Mentions: To examine the role of ipRGC glutamatergic neurotransmission for circadian photoentrainment and other NIF visual functions, we performed the conditional ablation of VGLUT2 in ipRGCs. Previous studies specified that VGLUT2 is the only vesicular transporter required for glutamate storage in synaptic vesicles of RGCs including ipRGCs [10], [17]. Ablation of VGLUT2 expression in ipRGCs was achieved by breeding Opn4Cre/Cre mice with Vglut2flx/flx mice (Figure 1A). The Opn4Cre/+, Vglut2flx/flx mice (hereafter designated as Vglut2-cKO) developed with no apparent gross behavioral abnormalities. Retinal projections to the brain in the Vglut2-cKO mouse line were apparently normal as assessed by unilateral intravitreal injection of cholera toxin B protein (CTB). CTB-labeled terminals were detected bilaterally in the SCN (Figure S1). In the lateral geniculate nucleus (LGN) of the thalamus, the dorsal domain is innervated mostly by retinal afferents from conventional RGCs while the ventral domain and the intergeniculate leaflet (IGL) receive afferents mostly from ipRGCs [26]. CTB labeling in the ventral domain of the LGN and the IGL indicated that ipRGC innervation is preserved in the Vglut2-cKO mouse (Figure S1). Other NIF visual centers such as the olivary pretectal nucleus, superior colliculus, peri-supraoptic nucleus, and subparaventricular zone of the hypothalamus were also labeled with CTB (data not shown). We also did not detect major structural changes in the SCN as assessed by vasoactive intestinal peptide (VIP) (Figure S2). In summary, ipRGCs in the Vglut2-cKO mouse innervate the expected target brain centers, and the SCN does not show obvious structural abnormalities.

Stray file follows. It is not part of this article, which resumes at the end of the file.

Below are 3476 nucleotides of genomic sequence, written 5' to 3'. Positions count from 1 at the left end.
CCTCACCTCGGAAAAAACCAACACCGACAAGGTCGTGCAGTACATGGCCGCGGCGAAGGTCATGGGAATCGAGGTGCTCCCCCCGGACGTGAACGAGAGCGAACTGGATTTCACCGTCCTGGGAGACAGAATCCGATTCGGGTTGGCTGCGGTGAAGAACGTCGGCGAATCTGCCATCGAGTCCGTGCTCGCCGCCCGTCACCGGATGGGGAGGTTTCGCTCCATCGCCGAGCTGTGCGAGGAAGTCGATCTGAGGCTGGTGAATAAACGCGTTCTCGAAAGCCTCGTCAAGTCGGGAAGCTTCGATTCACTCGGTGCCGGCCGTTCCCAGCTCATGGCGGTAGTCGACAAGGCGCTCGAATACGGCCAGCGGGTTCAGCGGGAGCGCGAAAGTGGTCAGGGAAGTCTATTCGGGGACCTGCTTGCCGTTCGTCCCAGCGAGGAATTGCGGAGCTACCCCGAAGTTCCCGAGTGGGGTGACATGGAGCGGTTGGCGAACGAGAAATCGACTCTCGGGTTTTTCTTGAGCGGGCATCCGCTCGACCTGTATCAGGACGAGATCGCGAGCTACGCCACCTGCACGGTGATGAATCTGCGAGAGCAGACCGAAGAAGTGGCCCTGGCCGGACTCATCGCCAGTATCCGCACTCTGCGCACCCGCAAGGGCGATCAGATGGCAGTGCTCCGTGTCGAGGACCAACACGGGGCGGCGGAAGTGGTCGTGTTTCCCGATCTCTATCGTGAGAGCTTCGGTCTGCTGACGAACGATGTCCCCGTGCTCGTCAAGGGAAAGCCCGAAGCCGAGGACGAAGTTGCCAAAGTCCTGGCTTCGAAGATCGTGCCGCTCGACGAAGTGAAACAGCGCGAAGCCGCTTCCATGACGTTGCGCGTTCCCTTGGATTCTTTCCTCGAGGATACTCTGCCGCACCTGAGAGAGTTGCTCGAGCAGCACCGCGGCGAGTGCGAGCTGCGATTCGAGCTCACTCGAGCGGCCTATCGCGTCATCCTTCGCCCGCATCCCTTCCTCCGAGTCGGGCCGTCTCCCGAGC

Bottom Line: The relative contribution of each neurotransmitter system for the circadian photoentrainment and other NIF visual responses is still unresolved.Other NIF responses such as the PLR and negative masking responses to light were also partially attenuated.Overall, these results suggest that glutamate from ipRGCs drives circadian photoentrainment and negative masking responses to light.